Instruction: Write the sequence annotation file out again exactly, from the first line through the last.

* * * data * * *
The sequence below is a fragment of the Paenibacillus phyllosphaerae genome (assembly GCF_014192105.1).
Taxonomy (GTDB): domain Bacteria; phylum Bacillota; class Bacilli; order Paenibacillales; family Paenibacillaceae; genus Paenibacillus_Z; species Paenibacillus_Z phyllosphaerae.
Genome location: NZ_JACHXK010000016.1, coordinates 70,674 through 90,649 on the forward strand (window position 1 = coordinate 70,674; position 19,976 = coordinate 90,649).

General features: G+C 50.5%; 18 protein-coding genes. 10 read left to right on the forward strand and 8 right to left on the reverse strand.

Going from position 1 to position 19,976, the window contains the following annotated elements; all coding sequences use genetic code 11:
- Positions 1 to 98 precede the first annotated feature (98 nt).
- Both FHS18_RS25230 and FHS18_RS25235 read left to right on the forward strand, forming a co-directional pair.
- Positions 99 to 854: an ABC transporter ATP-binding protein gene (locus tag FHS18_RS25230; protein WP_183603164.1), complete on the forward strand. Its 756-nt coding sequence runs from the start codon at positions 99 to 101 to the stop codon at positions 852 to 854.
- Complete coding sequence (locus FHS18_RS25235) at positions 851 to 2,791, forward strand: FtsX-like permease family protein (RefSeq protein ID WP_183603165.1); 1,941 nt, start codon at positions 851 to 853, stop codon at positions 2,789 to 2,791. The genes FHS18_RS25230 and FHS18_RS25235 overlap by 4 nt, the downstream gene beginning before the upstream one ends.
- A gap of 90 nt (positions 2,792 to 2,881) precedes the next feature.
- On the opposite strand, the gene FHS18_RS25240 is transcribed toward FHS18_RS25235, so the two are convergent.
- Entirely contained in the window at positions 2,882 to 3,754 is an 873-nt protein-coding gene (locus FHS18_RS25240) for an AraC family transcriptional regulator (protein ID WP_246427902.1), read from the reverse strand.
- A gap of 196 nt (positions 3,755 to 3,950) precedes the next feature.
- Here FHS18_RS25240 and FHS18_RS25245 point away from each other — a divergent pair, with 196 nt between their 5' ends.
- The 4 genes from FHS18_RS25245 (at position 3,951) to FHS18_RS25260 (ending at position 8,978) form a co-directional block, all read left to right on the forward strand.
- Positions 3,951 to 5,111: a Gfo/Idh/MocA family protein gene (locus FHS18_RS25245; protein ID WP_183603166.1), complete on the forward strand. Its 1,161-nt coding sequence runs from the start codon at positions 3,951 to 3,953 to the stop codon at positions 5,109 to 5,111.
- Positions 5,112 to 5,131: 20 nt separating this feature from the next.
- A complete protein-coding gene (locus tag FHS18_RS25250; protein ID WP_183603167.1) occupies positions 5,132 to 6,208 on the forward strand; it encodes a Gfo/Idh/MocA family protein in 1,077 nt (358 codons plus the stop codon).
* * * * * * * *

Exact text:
The sequence below is a fragment of the Paenibacillus phyllosphaerae genome (assembly GCF_014192105.1).
Taxonomy (GTDB): domain Bacteria; phylum Bacillota; class Bacilli; order Paenibacillales; family Paenibacillaceae; genus Paenibacillus_Z; species Paenibacillus_Z phyllosphaerae.
Genome location: NZ_JACHXK010000016.1, coordinates 70,674 through 90,649 on the forward strand (window position 1 = coordinate 70,674; position 19,976 = coordinate 90,649).

General features: G+C 50.5%; 18 protein-coding genes. 10 read left to right on the forward strand and 8 right to left on the reverse strand.

Going from position 1 to position 19,976, the window contains the following annotated elements; all coding sequences use genetic code 11:
- Positions 1 to 98 precede the first annotated feature (98 nt).
- Both FHS18_RS25230 and FHS18_RS25235 read left to right on the forward strand, forming a co-directional pair.
- Positions 99 to 854: an ABC transporter ATP-binding protein gene (locus tag FHS18_RS25230; protein WP_183603164.1), complete on the forward strand. Its 756-nt coding sequence runs from the start codon at positions 99 to 101 to the stop codon at positions 852 to 854.
- Complete coding sequence (locus FHS18_RS25235) at positions 851 to 2,791, forward strand: FtsX-like permease family protein (RefSeq protein ID WP_183603165.1); 1,941 nt, start codon at positions 851 to 853, stop codon at positions 2,789 to 2,791. The genes FHS18_RS25230 and FHS18_RS25235 overlap by 4 nt, the downstream gene beginning before the upstream one ends.
- A gap of 90 nt (positions 2,792 to 2,881) precedes the next feature.
- On the opposite strand, the gene FHS18_RS25240 is transcribed toward FHS18_RS25235, so the two are convergent.
- Entirely contained in the window at positions 2,882 to 3,754 is an 873-nt protein-coding gene (locus FHS18_RS25240) for an AraC family transcriptional regulator (protein ID WP_246427902.1), read from the reverse strand.
- A gap of 196 nt (positions 3,755 to 3,950) precedes the next feature.
- Here FHS18_RS25240 and FHS18_RS25245 point away from each other — a divergent pair, with 196 nt between their 5' ends.
- The 4 genes from FHS18_RS25245 (at position 3,951) to FHS18_RS25260 (ending at position 8,978) form a co-directional block, all read left to right on the forward strand.
- Positions 3,951 to 5,111: a Gfo/Idh/MocA family protein gene (locus FHS18_RS25245; protein ID WP_183603166.1), complete on the forward strand. Its 1,161-nt coding sequence runs from the start codon at positions 3,951 to 3,953 to the stop codon at positions 5,109 to 5,111.
- Positions 5,112 to 5,131: 20 nt separating this feature from the next.
- A complete protein-coding gene (locus tag FHS18_RS25250; protein ID WP_183603167.1) occupies positions 5,132 to 6,208 on the forward strand; it encodes a Gfo/Idh/MocA family protein in 1,077 nt (358 codons plus the stop codon).